On February 14, 1923, 30 Marlborough was purchased from Helen Soutter by Marian Linzee (Weld) Minot, the wife of Dr. George Richards Minot. They previously had lived at 247 Beacon.
George Richards Minot was a physician, professor of medicine, and director of Harvard’s Collis P. Huntington Memorial Hospital. He was a pioneer in research on blood diseases and in 1934 received a Nobel Prize for his work with William P. Murphy and George Hoyt Whipple on the treatment of pernicious anemia. He maintained his medical offices with his father, Dr. James Jackson Minot, at 188 Marlborough.
The Minots continued to live at 30 Marlborough until mid-1929. During the 1929-1930 winter season, they lived temporarily with his father at 188 Marlborough, after which they moved to Brookline.
On June 19, 1929, 30 Marlborough was purchased from Marian Minot by Agnes Hoppin (Grew) Wheeler, the wife of attorney Alexander Wheeler. They previously had lived at 130 Marlborough. They also maintained a home in Manchester until about 1934.
The Wheelers continued to live at 30 Marlborough until about 1938 , when they moved to an apartment at 65 Commonwealth.
On May 16, 1938, 30 Marlborough was purchased from Agnes Wheeler by Charles Hildon Cooper. In July of 1938, he applied for a lodging house license and was informed that the license could not be issued until adequate egress was provided.
When he acquired 30 Marlborough, Charles Hildon Cooper had entered into a mortgage with Margaret T. Moll which she subsequently assigned to William Karmazine. On August 26, 1939, he foreclosed on the mortgage and transferred the property to Phyllis A. Goodman.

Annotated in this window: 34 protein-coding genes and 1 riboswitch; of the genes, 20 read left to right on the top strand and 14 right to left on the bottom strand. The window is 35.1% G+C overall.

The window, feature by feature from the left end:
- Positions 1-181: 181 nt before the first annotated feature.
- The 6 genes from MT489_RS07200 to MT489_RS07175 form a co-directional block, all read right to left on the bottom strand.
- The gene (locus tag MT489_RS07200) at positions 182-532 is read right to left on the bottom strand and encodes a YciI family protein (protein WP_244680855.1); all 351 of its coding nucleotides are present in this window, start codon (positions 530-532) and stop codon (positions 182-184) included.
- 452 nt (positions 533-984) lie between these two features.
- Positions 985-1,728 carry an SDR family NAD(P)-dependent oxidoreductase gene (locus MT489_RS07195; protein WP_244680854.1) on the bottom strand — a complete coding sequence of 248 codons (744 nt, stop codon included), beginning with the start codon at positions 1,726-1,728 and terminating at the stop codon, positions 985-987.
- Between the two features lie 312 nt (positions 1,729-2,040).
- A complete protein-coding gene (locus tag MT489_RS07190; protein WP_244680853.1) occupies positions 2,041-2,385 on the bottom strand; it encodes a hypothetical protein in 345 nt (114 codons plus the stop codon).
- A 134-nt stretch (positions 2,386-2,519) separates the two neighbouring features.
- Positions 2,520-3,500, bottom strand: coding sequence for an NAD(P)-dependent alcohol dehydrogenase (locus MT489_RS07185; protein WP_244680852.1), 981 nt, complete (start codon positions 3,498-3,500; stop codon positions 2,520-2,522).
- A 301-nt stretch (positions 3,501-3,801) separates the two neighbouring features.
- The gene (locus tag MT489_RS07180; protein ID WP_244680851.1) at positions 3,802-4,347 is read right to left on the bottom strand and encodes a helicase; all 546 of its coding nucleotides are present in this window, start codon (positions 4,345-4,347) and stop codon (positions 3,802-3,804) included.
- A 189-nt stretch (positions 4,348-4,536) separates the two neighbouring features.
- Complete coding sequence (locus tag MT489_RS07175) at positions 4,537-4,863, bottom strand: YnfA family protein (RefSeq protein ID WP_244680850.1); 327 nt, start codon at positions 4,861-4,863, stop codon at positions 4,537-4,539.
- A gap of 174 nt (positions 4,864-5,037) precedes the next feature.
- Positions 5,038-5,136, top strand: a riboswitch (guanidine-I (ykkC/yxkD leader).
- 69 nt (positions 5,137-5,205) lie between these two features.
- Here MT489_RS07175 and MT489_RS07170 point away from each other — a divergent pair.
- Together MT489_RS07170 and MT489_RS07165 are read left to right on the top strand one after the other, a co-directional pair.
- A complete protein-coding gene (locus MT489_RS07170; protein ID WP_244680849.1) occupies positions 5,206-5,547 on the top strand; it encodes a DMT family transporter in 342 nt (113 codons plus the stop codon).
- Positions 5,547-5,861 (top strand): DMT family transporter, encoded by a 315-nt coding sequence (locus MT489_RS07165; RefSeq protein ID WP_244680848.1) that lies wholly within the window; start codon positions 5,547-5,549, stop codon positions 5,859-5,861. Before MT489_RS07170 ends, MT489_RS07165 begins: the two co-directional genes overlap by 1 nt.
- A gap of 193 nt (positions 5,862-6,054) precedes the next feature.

William Karmazine was president of the Commercial Finance Service Corporation, and treasurer of the Home Loan Co., Inc. He and his wife, Edna (Nurenberg) Karmazine, lived in Chestnut Hill.
Phyllis Goodman was an employee of the Commercial Finance Service Corporation who acted on behalf of William Karmazine in various real estate transactions.
In October of 1939, William Karmazine applied for (and subsequently received) permission to erect a fire escape on the rear of 30 Marlborough to provide the egress required for it to be used as a lodging house.
On March 15, 1940, Phyllis Goodman transferred 30 Marlborough back to William Karmazine as trustee of the Esdith Realty Trust, which he had established to hold property for the benefit of his two daughters, Esther Reece Karmazine and Judith Shaefer Karmazine, and his niece, Enid Esta Karmazine, daughter of his brother, Nathan Karmazine and his wife, Mae (Lipsher) Karmazine.
On January 5, 1948, 30 Marlborough was acquired from William Karmazine by Miss Mary Brennan. She lived at 213 Beacon with her mother, Sophia Annie (MacDonald) Brennan, the widow of Donald C. Brennan. That same month, Mary Brennan filed for (and subsequently received) permission to remodel the basement level to add an apartment, changing the occupancy from a lodging house and single-family dwelling to a lodging house and two-family dwelling.
In January of 1950, Mary Brennan acquired 134 Beacon, where she moved and also operated a lodging house. She continued to live there until 1964, when she sold the house to Emerson College and moved to 30 Marlborough, which she continued to operate as a lodging house.
On April 15, 1983, 30 Marlborough was acquired from Mary Brennan by James Saunders. trustee of the 30 Marlborough Street Trust. At the time of the transaction, Mary Brennan lived in Hyannis. 30 Marlborough continued to be operated as a lodging house.
On February 25, 1995, 30 Marlborough was acquired from James Saunders by Jean Abouhamad, president of Sea-Dar Construction, as trustee of the Thirty Marlborough Nominee Trust. In March of 1995, he filed for (and subsequently received) permission to convert the property from a lodging house into three apartments.
On May 1, 1996, the Thirty Marlborough Nominee Trust converted the apartments into three condominium units, the 30 Marlborough Street Condominium.